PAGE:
Two of the most hyped and talented freshman in the loaded 2014 class made their college basketball debuts on Friday night, and neither disappointed.

But it was all a precursor to Tuesday's matchup, when Duke and Kansas meet at the United Center in Chicago for Jabari Parker and Andrew Wiggins to square off.

Already compared to LeBron James and Michael Jordan, Wiggins filled the box score with 16 points, two threes, and three steals, leading the Jayhawks to an 80-63 victory over Louisiana Monroe.

Parker was equally impressive, knocking down all three of his attempts from beyond the arc for 22 points, and added six rebounds, two assists, and a block as the Blue Devils blew past Davidson 111-77.

Perhaps a sign of things to come, both 6-foot-8 freshmen scored the first buckets for their respective games, and had the green light to shoot from coaches Bill Self and Mike Krzyzewski.

Parker and Wiggins also displayed the polish and poise of players well beyond their years. Wiggins flashed his patented spin move and finished the play with a floater for the Jayhawks first points. Later, he dished to the open man for a three-pointer, spotted up for his own jumper, and drove to the basket for a finger roll.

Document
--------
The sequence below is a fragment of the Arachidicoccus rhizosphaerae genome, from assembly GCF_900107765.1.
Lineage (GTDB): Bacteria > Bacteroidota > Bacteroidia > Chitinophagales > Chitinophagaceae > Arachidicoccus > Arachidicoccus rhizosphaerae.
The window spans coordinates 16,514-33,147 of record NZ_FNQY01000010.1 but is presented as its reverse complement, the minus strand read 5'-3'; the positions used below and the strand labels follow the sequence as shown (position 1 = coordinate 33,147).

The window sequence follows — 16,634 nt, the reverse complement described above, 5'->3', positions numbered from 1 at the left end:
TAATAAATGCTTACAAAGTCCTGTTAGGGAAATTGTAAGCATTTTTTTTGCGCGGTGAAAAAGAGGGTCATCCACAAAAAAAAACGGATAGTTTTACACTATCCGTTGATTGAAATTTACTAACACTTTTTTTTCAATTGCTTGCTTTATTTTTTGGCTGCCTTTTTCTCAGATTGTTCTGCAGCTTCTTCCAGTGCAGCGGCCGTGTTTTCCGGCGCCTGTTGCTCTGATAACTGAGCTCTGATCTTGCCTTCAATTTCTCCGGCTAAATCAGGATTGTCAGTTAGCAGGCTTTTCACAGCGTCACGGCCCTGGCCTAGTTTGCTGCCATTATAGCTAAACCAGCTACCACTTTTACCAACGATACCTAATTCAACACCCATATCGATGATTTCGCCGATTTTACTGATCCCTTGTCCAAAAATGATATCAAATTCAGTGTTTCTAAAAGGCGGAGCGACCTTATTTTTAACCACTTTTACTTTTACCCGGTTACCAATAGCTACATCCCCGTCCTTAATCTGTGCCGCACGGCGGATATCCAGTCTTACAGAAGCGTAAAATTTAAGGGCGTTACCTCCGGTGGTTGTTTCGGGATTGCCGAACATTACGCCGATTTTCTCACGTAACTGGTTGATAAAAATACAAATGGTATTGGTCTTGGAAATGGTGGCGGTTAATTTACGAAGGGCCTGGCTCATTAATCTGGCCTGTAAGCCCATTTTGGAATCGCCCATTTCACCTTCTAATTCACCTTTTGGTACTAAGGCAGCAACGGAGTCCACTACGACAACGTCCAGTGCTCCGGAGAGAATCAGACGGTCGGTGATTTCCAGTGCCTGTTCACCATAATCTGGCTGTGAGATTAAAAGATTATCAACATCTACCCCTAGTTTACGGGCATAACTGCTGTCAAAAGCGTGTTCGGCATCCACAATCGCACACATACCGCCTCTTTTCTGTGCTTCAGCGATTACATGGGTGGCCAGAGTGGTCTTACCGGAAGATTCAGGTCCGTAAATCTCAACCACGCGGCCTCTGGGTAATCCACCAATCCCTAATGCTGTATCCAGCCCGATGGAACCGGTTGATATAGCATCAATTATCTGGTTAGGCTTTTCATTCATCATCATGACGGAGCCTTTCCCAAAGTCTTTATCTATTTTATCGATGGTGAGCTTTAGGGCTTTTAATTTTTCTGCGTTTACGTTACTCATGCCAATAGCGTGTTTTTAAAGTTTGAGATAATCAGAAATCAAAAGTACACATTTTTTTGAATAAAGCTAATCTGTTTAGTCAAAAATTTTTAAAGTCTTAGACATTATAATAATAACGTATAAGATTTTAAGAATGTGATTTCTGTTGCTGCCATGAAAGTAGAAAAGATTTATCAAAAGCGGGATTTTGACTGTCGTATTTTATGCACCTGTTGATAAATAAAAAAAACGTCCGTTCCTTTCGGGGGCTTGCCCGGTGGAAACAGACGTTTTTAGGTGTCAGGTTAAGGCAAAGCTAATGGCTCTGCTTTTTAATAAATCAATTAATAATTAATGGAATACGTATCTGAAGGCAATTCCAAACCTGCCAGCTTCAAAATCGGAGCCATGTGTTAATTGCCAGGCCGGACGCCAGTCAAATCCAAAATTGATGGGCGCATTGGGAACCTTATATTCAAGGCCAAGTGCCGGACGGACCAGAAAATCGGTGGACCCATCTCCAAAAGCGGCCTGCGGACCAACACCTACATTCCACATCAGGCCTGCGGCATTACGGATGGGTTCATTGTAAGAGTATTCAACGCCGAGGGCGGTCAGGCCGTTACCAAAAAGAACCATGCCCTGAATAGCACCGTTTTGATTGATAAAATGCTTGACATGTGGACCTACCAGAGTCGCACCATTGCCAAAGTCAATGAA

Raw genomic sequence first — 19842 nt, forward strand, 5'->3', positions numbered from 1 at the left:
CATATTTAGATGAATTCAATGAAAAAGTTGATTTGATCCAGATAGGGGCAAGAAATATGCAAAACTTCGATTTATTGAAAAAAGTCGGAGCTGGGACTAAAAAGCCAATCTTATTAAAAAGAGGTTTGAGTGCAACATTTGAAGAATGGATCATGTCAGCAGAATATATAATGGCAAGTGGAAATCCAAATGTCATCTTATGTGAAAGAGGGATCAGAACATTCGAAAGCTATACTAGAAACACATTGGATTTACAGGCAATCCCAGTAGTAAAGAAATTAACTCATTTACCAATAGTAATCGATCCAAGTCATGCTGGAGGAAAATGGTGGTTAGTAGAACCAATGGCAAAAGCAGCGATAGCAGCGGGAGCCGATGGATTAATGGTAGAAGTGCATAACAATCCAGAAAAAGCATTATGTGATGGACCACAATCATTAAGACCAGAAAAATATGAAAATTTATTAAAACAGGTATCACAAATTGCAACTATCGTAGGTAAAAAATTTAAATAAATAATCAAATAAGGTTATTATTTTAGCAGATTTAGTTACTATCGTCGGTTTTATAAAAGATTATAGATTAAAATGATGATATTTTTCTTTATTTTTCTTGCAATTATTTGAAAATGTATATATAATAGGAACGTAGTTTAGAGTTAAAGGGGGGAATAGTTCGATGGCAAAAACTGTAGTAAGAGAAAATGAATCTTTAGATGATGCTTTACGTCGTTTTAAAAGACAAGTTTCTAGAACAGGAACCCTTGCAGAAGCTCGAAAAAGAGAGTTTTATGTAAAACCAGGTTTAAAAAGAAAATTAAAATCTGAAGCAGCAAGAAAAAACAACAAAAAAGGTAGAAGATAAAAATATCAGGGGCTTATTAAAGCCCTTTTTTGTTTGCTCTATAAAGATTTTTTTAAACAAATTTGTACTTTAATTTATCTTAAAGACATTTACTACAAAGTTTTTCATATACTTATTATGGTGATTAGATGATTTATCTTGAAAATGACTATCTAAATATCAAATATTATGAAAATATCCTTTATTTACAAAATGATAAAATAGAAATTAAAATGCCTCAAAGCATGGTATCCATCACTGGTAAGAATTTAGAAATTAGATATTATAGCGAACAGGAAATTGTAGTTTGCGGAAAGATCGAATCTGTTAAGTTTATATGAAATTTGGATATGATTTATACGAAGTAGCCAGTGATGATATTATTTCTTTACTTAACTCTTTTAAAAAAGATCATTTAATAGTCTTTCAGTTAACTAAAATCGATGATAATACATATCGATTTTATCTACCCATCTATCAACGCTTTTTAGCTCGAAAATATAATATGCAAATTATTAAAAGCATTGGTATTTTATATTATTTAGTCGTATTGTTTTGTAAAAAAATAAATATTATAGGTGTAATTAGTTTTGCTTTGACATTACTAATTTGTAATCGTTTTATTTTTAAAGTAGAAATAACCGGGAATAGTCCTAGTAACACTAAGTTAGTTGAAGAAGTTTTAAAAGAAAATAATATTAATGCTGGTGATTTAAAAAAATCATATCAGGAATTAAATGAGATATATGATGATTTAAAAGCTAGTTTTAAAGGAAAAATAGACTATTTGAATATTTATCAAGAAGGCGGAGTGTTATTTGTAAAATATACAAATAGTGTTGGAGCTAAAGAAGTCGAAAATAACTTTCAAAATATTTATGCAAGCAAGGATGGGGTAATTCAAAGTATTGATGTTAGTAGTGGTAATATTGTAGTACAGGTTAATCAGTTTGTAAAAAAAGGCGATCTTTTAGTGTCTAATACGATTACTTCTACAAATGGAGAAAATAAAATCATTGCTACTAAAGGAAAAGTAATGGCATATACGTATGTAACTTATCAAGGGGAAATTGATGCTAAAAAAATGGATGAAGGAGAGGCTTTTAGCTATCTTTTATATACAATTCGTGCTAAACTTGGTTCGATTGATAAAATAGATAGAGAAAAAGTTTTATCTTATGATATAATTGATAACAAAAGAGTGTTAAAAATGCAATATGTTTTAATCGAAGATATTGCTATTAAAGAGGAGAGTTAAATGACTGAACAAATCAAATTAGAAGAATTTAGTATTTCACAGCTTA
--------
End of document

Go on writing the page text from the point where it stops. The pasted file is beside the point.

Parker, already considered a Chicago high school legend, showed the range on his jump shot from all over the court, along with a smooth turnaround from the paint. Parker later rose above the defense for a two-handed alley oop slam.

Wiggins and Parker, near locks to be top five overall selections in the 2014 NBA Draft, will face a kind of pressure James and Jordan never did.

Neither James nor Jordan had the same media hype surrounding their college careers, as NBA rules state that drafted players must be at least 19 years old during the calendar year to enter the NBA Draft. During Jordan's era, many star players stayed in college beyond their sophomore year, while James played in an era when high school stars routinely jumped from the high school ranks to the NBA.

Wiggins and Parker are considered the best NBA prospects in several years.